Any politician who replaces Hamdok is unlikely to maintain serious credibility if they enter the military-led government as it stands
On Sunday evening, following another wave of mass protests and killings by the security forces, Sudan’s transitional prime minister, Abdalla Hamdok, resigned, announcing that the country was now “at a dangerous turning point that threatens its whole survival”.
Sources close to Hamdok reported that he was frustrated by the military-led Sovereignty Council’s decision to return powers of arrest to Sudan’s General Intelligence Service (GIS), as well as the refusal to re-appoint ambassadors dismissed following Burhan’s coup against his civilian allies on 25 October.
In practice, however, Hamdok had already lost much of his legitimacy in the Sudanese street and among the civilian political forces after he signed a political agreement with Abdel Fattah al-Burhan, the commander of the Sudanese Armed Forces (SAF), on 21 November.
The agreement conceded to the military its principal demand that he form a “technocratic” cabinet to replace the party-led one established in early 2021. Following the agreement, the street was divided, while part of public opinion instantly turned on Hamdok, initially denouncing him as “a traitor” to Sudan’s revolution. However, the more dominant view in the street believed Hamdok must have had few options in hand and that he still represents civilian rule.
Hamdok’s resignation means that Sudan’s transitions now appear to be following a very different course to the two historic transitions that followed Sudan’s first two civilian uprisings, the October Revolution of 1964 and the April Intifada of 1985, which acted as the historic precursors of today’s events.
What Hamdok shares with the interim prime ministers during each of Sudan’s previous two transitions is that he ended up at odds with the radical urban street. In both 1964 and 1985, prime ministers Sirr al-Khatim al-Khalifa and Jazouli Dafa’allah worked against the urban left to ensure a transition to elected Umma Party governments that had the backing of the military.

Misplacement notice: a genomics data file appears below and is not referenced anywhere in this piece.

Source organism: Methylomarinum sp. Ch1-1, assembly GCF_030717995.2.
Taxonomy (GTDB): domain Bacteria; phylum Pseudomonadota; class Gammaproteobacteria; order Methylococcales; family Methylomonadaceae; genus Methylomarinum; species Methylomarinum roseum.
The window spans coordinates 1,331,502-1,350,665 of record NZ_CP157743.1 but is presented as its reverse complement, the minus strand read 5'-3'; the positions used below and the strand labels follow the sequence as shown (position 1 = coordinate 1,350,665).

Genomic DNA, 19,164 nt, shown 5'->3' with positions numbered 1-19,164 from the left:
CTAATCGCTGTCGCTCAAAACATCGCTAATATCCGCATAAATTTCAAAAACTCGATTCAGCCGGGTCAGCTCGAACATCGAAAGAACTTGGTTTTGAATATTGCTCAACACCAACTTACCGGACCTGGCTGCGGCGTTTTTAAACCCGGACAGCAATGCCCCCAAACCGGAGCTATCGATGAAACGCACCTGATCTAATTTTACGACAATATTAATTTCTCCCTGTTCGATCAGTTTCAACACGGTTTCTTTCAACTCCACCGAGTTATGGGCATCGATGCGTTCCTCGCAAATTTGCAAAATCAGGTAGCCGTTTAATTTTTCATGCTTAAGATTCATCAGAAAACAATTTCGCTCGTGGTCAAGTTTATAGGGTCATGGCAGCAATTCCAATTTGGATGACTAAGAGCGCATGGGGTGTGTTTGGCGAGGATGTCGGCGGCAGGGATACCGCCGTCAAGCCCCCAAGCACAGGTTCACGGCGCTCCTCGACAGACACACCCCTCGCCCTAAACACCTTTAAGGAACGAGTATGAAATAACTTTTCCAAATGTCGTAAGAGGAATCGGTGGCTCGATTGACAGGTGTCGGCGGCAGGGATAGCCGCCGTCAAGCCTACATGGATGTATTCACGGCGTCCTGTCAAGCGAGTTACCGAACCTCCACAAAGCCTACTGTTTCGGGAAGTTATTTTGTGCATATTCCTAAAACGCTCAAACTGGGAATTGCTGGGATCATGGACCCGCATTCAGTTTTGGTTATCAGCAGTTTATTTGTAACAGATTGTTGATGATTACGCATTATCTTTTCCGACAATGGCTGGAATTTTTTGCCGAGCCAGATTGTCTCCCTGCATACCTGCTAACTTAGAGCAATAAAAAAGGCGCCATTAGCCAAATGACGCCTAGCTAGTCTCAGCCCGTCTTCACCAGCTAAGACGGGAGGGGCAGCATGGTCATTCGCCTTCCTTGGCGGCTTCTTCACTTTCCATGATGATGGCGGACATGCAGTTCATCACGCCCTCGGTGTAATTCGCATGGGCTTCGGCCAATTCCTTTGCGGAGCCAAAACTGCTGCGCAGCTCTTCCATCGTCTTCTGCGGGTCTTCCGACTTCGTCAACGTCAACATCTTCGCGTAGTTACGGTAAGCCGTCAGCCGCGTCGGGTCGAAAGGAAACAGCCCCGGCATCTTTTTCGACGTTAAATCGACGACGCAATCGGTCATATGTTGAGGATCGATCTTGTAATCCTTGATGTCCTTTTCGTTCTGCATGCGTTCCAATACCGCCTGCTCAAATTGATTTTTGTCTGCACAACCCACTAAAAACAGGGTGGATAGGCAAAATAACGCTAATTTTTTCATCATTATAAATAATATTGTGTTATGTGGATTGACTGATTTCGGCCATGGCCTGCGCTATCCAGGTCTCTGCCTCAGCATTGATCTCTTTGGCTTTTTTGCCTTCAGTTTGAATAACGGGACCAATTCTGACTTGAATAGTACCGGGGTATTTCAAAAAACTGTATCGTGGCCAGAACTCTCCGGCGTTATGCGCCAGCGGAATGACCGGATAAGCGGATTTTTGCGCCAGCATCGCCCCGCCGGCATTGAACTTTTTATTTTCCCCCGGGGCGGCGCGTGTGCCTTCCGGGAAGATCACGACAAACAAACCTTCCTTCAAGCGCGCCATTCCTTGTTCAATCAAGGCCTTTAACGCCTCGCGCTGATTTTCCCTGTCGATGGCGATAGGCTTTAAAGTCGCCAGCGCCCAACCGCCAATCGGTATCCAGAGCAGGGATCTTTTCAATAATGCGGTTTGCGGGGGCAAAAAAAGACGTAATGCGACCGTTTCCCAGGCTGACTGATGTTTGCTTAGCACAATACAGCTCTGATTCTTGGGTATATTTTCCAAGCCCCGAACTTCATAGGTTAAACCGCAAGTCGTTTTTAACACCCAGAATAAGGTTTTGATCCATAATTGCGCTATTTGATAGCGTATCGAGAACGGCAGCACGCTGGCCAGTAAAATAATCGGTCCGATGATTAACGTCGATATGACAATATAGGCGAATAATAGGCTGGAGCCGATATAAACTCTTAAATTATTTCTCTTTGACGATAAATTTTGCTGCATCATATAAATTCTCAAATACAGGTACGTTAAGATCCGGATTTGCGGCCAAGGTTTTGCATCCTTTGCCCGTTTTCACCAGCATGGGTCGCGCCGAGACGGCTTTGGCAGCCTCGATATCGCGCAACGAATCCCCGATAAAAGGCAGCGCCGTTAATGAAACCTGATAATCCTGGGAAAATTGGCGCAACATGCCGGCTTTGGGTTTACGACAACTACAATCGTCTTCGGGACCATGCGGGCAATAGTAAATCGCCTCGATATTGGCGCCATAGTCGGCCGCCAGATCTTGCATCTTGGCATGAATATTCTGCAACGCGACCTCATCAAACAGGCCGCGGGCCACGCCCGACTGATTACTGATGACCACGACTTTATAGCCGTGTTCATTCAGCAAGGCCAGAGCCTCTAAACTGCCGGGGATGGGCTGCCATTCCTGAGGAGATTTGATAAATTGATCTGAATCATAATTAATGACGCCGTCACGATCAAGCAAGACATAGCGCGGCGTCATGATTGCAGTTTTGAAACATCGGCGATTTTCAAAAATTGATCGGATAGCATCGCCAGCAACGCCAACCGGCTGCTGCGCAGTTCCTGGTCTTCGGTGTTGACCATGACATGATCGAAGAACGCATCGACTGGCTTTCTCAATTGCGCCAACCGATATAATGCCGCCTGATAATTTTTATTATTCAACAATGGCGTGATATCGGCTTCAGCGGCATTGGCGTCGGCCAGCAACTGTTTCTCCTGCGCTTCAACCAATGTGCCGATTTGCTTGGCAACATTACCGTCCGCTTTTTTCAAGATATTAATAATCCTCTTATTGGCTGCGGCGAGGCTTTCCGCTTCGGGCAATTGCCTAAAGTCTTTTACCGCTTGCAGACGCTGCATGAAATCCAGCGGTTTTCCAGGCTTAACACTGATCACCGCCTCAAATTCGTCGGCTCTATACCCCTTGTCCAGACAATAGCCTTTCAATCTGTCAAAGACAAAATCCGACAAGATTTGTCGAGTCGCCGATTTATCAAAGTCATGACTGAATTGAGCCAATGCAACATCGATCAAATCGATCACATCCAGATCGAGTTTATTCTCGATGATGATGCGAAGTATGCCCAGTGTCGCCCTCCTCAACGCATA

The difference today, of course, is that while both those prime ministers lasted till the end of the transitional period, Hamdok has not, which means that the political situation in Sudan is now extremely fluid.
Hamdok was never predestined to play out the same role as his predecessors. Indeed, his progressive credentials were far greater than those of Jazouli Dafa’allah, who had historic ties to Sudan’s Islamists, or Sirr al-Khatim al-Khalifa, who negotiated with the Umma’s Sadiq al-Mahdi in 1965 to dissolve a transitional government dominated by the political left.
Hamdok was himself a former member of the Sudan Communist Party, and his senior advisors were also men with historic leftist credentials. He was initially warmly received by many of the Resistance Committees, the grassroots movement spearheading the street Hirak (protests). The most progressive of Sudan’s rebel groups, notably Abdel Wahid Nur’s Sudan Liberation Movement and Abdel Aziz Hilu’s faction of the Sudan People’s Liberation Army-North, also had a positive view of Hamdok.
Following more killings by the security services, Hamdok realised he could no longer associate himself with the military’s increasingly counter-revolutionary turn and resigned. Hamdok had also publicly attacked the role of the army in the economy, maintaining that the role of military companies should be limited to the defence sector.
According to sources within the security services, before 25 October, the GIS drew up an analysis of potential post-coup scenarios, suggesting that Hamdok was a hesitant and malleable figure who could be used as a figurehead to mask a military takeover. If this is true, then Hamdok initially failed to live up to the security services’ expectations, refusing at gunpoint to read out a statement endorsing the coup.
Sudan’s top general Abdel Fattah al-Burhan (L) and Prime Minister Abdalla Hamdok during a deal-signing ceremony on 21 November 2021 (AFP)
Nevertheless, the security services continued to work hard to keep Hamdok isolated, putting him under house arrest and only allowing him access to pro-military figures in the Forces of Freedom and Change (FFC), as well as international and regional diplomats who pushed him in the direction of a solution that would ensure Sudan’s “stability”.
Fadlallah Burma Nasir, the acting leader of the National Umma Party, was one of the individuals who was given substantial access to Hamdok. There were many reasons the military looked favourably upon Nasir, a ghost of Sudan’s transitions past. As an army officer himself in 1985 he had joined Siwar al-Dahab’s Transitional Military Council, and it was he who allegedly attempted to keep leftists imprisoned by the former regime in Kober jail once Sudan’s former dictator Jafa’ar Nimeiri fell.
After the 25 October coup, Nasir positioned himself as a mediator between Hamdok and the military. He was one of the principal architects of the 21 November position deal, and was the most vocal of all Sudan’s politicians in defending it in the media.